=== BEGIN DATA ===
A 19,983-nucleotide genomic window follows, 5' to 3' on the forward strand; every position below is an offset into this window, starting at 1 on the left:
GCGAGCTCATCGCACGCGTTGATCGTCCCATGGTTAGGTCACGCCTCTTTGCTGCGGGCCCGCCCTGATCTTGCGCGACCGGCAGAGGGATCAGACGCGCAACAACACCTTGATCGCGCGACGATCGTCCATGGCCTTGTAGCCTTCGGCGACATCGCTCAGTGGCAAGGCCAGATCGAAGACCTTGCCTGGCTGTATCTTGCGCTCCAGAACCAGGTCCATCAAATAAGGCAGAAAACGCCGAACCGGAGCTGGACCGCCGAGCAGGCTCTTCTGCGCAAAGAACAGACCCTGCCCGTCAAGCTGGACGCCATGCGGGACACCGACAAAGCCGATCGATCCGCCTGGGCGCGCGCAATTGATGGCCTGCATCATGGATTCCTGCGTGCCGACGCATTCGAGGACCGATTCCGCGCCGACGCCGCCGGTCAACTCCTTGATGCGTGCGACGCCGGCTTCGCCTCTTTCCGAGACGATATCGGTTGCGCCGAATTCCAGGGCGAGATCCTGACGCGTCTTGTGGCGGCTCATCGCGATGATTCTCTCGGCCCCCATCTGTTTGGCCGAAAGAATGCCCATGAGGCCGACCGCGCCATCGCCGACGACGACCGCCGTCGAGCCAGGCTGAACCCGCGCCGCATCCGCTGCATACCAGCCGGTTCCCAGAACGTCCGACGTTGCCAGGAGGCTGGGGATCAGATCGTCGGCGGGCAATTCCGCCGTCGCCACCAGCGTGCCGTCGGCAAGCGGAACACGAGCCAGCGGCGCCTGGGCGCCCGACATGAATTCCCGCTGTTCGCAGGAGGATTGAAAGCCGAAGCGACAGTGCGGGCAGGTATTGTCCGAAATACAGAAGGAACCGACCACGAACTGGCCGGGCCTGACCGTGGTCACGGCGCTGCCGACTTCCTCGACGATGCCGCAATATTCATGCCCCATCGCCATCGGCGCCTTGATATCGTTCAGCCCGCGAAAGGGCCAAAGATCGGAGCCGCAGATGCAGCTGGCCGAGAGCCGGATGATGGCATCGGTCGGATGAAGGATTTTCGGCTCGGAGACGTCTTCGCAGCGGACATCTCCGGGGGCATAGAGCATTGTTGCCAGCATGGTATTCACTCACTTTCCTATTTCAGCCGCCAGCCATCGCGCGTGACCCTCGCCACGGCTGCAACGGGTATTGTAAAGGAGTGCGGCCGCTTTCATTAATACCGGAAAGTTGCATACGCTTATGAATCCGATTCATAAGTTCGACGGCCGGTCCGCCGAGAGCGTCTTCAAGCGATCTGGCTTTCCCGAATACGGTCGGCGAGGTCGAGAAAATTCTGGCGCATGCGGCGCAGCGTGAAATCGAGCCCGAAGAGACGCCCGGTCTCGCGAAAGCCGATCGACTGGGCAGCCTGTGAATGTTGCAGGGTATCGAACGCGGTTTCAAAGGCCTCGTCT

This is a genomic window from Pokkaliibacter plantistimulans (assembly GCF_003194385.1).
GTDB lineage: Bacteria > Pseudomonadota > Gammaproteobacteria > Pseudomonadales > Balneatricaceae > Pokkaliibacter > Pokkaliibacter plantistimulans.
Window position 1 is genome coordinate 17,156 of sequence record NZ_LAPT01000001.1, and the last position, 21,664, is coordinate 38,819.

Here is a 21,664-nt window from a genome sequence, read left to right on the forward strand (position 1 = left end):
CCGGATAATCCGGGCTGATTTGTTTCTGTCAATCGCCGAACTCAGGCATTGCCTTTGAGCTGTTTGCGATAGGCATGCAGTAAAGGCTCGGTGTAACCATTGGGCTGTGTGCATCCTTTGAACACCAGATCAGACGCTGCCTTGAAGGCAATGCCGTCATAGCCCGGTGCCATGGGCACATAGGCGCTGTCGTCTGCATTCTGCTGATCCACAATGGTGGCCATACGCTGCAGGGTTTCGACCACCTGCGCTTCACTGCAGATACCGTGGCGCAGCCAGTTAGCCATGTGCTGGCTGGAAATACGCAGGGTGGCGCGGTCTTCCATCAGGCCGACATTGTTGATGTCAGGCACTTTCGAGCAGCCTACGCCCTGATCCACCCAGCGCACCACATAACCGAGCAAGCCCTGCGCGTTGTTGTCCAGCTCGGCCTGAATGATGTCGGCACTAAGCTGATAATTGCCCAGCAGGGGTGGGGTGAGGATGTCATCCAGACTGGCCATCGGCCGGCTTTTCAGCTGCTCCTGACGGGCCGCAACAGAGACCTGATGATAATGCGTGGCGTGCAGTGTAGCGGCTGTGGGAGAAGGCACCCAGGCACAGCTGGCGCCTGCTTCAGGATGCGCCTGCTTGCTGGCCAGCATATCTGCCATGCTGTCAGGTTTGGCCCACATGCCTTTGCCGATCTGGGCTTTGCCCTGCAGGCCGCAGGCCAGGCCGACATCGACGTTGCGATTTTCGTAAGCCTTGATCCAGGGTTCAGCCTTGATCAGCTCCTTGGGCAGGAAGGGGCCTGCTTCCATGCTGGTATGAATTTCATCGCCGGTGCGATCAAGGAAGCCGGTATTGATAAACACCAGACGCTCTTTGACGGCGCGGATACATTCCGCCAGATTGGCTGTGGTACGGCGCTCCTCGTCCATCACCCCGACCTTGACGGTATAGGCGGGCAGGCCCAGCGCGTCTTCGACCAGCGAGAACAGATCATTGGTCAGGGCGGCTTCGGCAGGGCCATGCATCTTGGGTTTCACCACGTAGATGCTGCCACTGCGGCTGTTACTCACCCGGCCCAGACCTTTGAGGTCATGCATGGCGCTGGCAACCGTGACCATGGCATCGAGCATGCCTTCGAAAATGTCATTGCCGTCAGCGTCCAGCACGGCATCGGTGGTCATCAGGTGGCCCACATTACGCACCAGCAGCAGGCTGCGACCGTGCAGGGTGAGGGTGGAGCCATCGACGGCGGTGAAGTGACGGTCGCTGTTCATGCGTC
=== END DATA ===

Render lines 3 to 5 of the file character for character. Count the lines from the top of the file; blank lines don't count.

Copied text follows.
This is a genomic window from Pokkaliibacter plantistimulans (assembly GCF_003194385.1).
GTDB lineage: Bacteria > Pseudomonadota > Gammaproteobacteria > Pseudomonadales > Balneatricaceae > Pokkaliibacter > Pokkaliibacter plantistimulans.
Window position 1 is genome coordinate 17,156 of sequence record NZ_LAPT01000001.1, and the last position, 21,664, is coordinate 38,819.